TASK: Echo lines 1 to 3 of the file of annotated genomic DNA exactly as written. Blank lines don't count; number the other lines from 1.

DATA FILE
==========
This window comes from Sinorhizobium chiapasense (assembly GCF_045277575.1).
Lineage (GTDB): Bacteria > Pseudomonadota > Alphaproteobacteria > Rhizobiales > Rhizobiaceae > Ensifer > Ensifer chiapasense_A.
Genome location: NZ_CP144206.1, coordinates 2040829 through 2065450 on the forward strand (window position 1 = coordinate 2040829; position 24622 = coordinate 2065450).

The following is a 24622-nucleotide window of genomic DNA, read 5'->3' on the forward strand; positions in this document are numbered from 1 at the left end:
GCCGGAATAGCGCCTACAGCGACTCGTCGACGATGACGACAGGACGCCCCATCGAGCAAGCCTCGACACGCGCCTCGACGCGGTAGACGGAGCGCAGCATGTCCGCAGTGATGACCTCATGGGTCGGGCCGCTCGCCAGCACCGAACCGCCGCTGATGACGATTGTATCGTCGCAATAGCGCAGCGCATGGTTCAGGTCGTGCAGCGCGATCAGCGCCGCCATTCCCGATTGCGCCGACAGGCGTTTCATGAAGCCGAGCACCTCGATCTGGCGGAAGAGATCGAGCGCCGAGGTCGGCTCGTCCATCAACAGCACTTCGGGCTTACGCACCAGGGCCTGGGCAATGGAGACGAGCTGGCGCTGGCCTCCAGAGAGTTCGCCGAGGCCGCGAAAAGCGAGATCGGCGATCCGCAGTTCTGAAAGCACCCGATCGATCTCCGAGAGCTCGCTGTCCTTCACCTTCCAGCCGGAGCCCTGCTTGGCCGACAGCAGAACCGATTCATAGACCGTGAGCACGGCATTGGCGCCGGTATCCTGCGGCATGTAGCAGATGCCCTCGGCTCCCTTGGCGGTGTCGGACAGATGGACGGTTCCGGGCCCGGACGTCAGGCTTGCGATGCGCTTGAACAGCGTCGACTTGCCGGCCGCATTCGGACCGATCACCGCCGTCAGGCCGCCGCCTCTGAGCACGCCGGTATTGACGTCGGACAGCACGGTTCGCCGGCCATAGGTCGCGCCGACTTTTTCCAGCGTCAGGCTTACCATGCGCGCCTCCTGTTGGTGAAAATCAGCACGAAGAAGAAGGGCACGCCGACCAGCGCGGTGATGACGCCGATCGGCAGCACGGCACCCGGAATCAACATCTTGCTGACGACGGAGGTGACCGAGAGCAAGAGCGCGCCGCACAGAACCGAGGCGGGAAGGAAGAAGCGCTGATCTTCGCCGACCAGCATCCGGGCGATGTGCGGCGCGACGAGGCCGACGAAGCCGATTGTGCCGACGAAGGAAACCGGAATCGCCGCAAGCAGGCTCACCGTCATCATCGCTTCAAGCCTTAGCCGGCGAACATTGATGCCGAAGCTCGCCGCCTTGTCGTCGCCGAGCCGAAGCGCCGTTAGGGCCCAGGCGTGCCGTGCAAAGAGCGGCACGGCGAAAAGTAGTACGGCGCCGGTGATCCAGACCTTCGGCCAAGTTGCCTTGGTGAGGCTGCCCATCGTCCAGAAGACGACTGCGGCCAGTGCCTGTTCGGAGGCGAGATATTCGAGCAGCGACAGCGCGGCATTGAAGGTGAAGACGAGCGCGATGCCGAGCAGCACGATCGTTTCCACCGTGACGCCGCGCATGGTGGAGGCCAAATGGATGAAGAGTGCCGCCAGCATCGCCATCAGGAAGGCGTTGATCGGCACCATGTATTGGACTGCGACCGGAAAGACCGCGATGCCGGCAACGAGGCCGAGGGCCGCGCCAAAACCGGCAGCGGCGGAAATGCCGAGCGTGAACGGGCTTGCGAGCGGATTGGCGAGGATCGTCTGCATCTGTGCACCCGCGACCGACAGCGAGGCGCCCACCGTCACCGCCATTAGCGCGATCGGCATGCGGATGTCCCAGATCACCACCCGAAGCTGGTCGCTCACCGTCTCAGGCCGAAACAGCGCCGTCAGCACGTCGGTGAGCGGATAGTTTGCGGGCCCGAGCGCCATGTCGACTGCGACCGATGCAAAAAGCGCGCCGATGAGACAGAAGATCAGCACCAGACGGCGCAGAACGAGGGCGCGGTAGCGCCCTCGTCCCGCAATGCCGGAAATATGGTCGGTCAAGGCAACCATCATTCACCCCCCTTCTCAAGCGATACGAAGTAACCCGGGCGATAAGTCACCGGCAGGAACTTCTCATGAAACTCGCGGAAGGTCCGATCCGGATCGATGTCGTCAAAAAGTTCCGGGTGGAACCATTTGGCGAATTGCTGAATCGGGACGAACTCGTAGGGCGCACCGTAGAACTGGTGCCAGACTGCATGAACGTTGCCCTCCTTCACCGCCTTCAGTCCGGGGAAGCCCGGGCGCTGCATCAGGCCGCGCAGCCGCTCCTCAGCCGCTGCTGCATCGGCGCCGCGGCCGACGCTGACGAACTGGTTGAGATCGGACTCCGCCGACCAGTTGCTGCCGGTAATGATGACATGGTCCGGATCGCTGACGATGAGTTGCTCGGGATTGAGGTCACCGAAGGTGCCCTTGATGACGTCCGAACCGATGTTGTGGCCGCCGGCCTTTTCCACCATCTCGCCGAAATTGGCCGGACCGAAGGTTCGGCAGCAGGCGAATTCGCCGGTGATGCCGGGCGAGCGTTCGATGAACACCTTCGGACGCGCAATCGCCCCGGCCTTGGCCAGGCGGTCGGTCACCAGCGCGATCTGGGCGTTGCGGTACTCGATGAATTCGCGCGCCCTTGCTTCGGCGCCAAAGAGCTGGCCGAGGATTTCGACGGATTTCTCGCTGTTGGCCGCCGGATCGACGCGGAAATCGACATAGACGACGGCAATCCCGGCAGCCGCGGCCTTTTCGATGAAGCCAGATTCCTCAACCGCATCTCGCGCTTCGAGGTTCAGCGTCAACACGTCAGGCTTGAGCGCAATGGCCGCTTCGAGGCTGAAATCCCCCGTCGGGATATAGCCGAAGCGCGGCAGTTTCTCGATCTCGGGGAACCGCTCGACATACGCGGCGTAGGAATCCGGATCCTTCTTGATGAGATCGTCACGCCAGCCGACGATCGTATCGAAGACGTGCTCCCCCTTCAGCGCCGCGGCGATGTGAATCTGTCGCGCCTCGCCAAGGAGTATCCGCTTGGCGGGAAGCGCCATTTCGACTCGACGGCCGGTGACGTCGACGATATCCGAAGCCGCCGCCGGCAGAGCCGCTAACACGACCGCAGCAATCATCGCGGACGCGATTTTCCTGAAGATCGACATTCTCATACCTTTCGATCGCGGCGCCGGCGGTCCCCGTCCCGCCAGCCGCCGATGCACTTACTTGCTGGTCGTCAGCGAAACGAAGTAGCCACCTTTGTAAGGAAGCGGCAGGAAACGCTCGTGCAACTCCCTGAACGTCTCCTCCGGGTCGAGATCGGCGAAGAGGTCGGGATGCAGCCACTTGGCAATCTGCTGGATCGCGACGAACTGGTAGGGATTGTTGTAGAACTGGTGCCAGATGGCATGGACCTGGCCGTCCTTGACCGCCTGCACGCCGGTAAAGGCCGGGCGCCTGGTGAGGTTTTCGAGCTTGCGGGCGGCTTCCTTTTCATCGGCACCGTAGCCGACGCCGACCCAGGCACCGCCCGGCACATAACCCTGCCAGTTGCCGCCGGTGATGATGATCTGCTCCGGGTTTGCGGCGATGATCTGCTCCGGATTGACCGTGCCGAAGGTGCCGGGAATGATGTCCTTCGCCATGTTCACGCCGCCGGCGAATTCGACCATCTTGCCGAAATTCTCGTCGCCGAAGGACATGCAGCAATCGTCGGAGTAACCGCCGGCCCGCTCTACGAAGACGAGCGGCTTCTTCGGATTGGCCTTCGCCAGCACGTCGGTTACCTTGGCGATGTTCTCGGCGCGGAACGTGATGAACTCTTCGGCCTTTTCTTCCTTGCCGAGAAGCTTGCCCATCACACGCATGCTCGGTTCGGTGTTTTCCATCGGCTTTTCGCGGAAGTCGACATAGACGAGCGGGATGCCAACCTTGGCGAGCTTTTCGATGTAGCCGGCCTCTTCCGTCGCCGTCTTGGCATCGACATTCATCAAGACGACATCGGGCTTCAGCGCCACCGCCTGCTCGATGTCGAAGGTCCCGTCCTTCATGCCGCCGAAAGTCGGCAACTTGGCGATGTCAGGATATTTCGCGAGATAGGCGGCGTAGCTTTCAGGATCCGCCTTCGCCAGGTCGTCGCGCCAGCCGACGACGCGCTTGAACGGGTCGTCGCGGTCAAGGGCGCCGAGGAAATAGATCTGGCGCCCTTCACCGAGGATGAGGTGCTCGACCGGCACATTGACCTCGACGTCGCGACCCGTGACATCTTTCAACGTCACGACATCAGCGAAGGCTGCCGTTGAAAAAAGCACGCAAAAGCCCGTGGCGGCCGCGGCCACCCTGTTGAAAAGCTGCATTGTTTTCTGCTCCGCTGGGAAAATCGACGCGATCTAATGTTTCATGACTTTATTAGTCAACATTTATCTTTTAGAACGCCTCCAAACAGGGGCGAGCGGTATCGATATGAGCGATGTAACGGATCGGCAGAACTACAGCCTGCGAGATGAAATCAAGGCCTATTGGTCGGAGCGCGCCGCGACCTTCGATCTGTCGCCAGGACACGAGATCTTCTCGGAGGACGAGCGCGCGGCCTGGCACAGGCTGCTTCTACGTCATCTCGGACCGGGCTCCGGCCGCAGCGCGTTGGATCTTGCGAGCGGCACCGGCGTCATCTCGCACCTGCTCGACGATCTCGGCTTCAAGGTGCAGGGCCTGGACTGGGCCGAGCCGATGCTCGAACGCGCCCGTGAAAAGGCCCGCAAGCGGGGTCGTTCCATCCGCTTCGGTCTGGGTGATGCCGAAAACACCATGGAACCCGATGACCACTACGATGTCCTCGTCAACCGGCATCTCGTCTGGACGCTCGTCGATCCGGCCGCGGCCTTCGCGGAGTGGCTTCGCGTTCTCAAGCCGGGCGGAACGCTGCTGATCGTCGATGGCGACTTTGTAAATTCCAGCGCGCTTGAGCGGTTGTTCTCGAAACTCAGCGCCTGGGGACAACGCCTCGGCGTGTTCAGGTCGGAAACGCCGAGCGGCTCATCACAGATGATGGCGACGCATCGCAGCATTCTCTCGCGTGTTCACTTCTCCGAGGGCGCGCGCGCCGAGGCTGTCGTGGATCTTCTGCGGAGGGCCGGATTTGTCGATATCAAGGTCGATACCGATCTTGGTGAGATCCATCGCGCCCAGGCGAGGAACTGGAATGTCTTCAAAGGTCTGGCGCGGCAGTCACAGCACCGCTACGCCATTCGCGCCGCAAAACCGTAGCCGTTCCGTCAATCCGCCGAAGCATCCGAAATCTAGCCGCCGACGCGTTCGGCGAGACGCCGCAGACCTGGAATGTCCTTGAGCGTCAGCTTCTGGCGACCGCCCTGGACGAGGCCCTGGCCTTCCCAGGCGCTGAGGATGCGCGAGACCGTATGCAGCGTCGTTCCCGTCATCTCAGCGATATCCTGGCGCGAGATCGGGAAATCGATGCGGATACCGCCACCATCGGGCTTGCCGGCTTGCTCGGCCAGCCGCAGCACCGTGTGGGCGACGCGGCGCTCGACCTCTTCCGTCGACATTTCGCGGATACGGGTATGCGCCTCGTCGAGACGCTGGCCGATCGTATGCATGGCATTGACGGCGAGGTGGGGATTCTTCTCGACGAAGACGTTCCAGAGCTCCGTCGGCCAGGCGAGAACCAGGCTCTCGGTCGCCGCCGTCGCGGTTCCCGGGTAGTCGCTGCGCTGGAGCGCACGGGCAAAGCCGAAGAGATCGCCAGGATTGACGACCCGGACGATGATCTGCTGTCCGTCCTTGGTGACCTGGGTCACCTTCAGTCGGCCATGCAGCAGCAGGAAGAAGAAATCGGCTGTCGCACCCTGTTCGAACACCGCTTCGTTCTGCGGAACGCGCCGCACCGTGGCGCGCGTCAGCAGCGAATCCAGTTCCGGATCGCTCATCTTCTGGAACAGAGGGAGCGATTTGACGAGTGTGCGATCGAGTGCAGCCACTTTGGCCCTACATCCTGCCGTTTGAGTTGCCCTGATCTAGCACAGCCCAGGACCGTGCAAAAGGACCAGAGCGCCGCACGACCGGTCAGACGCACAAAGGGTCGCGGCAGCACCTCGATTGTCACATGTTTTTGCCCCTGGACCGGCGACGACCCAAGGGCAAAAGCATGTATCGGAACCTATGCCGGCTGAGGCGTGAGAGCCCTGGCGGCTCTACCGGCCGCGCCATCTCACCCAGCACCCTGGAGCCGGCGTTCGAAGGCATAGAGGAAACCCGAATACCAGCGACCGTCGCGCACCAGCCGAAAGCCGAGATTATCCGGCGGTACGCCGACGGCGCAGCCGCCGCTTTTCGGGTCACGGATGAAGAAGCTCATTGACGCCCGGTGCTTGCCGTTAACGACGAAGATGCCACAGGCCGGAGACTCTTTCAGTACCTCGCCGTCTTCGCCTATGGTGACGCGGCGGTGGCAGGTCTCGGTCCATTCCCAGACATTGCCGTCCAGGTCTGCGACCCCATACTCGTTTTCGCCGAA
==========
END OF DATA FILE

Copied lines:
This window comes from Sinorhizobium chiapasense (assembly GCF_045277575.1).
Lineage (GTDB): Bacteria > Pseudomonadota > Alphaproteobacteria > Rhizobiales > Rhizobiaceae > Ensifer > Ensifer chiapasense_A.
Genome location: NZ_CP144206.1, coordinates 2040829 through 2065450 on the forward strand (window position 1 = coordinate 2040829; position 24622 = coordinate 2065450).